*S*≫ 1, the effective strain rate scales as

*D*∼

_{E}*S*. The radial force balance gives that the averaged creep closure velocity around the channel is given as

where more details are provided in Ref. [29]. In Fig. 5, we show the two limits of the creep closure velocity: for *S* ≪ 1, the simulations approach the Nye solution, and for *S* ≫ 1, we verify the scaling given in Eq. (16).

This increase in creep closure velocity due to the addition of antiplane shear is consistent with the increase in tunnel closure velocities observed by Nye [4] and Glen [26] due to changes in the glacier stress state. Furthermore, the increase in creep closure velocity due to antiplane straining is analogous to the Rice and Tracey [31] effect where the growth of voids is strongly enhanced by triaxiality. Intuitively, the in-plane creep closure velocity for large *S* grows less than linearly with *S* as the antiplane field only influences the in-plane motion through the viscosity. The consequence is that the dominant balance for large *S* in Eq. (15) is still between the perturbation in the far field and the antiplane shear at the channel wall.

## Conclusions

In this paper, we apply the path-independent *M* integral to the creep of ice around subglacial and englacial channels. We correct a longstanding error in the implementation of the *M* integral to problems in generalized elasticity and non-Newtonian power-law fluids. We then use this integral to derive the Nye solution for the creep closure of an englacial or subglacial channel. Building on this solution, we consider applications where the flow of ice is not entirely in-plane and axisymmetric but includes components of flow down glacier (i.e., parallel to the channel axis). Using a simple far-field shear as a representation for ice stream shear margins, we find that an in-plane perturbation exists in the far field. We solve for the perturbation explicitly, up to a constant factor *ε*. Then, using the *M* integral, we are able to relate this perturbation back to the in-plane strain rates at the channel. We show that the factor *ε* exhibits two scaling regimes based on the size of the strain rate ratio $S\u2261\gamma \u02d9far/(A\Delta pn)$: For small antiplane velocity relative to in-plane creep closure, *ε* is a constant and the *M* integral approaches zero as *M* ∼ *S*^{1∕}* ^{n}* for vanishingly small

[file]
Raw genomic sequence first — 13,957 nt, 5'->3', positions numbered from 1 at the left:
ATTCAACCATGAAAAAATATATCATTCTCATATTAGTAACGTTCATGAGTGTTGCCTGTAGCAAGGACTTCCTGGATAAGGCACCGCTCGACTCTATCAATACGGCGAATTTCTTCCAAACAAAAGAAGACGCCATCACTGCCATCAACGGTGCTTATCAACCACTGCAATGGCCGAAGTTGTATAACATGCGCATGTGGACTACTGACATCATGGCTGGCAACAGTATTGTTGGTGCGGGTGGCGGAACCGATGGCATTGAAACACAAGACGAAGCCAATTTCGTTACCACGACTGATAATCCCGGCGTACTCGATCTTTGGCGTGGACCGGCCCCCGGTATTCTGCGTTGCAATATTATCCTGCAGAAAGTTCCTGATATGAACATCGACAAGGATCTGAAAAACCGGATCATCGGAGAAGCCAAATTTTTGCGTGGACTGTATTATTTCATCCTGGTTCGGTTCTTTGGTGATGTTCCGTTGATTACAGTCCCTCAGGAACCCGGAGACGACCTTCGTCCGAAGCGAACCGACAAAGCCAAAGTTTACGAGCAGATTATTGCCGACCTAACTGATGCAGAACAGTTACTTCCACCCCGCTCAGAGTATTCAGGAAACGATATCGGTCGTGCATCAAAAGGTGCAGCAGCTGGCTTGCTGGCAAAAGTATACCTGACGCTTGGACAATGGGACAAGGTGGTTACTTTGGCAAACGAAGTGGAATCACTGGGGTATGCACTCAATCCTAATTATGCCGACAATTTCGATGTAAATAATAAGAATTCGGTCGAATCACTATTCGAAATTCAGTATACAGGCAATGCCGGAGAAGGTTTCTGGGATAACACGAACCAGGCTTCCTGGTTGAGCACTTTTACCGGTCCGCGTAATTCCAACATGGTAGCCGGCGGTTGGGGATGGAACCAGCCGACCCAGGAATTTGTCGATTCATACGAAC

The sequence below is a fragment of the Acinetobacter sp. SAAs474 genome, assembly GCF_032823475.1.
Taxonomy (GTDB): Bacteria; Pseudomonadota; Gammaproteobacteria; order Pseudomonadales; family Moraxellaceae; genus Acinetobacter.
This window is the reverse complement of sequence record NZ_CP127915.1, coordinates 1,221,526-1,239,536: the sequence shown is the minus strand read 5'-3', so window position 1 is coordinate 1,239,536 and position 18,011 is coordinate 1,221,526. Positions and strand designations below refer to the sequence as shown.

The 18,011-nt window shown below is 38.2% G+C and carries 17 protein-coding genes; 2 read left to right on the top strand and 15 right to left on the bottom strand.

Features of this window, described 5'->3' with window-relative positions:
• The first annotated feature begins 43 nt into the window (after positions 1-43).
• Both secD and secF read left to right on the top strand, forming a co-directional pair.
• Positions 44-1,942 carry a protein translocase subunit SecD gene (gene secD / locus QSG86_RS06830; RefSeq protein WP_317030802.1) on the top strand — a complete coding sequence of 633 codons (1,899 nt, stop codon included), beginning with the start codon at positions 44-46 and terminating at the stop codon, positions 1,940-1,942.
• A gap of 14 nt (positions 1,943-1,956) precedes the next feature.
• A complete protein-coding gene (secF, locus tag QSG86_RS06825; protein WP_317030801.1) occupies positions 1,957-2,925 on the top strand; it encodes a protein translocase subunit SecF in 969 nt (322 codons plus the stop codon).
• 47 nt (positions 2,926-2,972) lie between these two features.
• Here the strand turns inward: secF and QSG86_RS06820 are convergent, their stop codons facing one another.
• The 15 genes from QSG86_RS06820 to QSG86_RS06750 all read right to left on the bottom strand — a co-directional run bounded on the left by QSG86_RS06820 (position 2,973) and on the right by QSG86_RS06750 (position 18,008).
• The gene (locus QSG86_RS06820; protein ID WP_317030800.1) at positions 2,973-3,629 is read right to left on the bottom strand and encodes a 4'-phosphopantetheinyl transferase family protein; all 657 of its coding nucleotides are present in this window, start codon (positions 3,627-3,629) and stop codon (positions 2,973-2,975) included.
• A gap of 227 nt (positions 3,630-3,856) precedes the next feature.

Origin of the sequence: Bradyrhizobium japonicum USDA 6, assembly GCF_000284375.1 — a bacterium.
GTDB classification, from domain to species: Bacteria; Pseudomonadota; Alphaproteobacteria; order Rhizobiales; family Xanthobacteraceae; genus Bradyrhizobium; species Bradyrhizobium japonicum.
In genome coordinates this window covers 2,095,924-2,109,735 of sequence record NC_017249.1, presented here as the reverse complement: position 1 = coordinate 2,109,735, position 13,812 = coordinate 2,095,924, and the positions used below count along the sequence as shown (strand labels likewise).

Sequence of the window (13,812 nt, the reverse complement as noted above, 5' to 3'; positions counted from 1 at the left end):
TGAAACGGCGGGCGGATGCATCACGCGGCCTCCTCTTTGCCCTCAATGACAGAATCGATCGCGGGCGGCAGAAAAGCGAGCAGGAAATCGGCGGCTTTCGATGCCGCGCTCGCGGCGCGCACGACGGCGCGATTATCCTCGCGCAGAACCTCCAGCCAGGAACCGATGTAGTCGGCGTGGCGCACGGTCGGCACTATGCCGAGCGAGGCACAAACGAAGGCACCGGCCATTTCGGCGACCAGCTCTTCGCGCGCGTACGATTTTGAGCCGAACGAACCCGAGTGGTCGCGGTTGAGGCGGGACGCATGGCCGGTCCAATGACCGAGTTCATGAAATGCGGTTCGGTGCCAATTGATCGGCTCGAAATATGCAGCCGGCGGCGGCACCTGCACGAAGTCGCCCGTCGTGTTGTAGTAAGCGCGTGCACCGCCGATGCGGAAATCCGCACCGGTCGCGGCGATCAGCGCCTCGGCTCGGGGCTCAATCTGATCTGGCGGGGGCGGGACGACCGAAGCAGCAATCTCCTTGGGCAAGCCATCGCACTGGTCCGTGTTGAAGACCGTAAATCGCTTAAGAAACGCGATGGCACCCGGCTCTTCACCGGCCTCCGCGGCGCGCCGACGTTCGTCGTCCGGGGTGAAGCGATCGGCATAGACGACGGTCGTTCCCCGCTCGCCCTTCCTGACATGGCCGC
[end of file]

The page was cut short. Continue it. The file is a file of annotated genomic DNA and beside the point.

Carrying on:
*S*. In the other limit, where antiplane straining dominates,

*M*grows as $M\u223cS(n+1)/n$. These two scaling regimes are also present in creep closure velocity where for small

*S*, we retrieve the Nye solution, and for

*S*≫ 1, the closure velocity increases as $Vr\u223c\u2212S(n\u22121)/n$ due to a decrease in ice viscosity. Thus,

*M*provides a succinct description of the processes affecting channel closure with superimposed antiplane shear.

## Acknowledgment

We would like to thank M. C. Fernandes, T. Perol, and Z. Suo for insightful conversations. We acknowledge the support of NSF Graduate Research Fellowship (Grant No. DGE1144152) to C.R.M. and NSF Office of Polar Programs Grant No. PP1341499.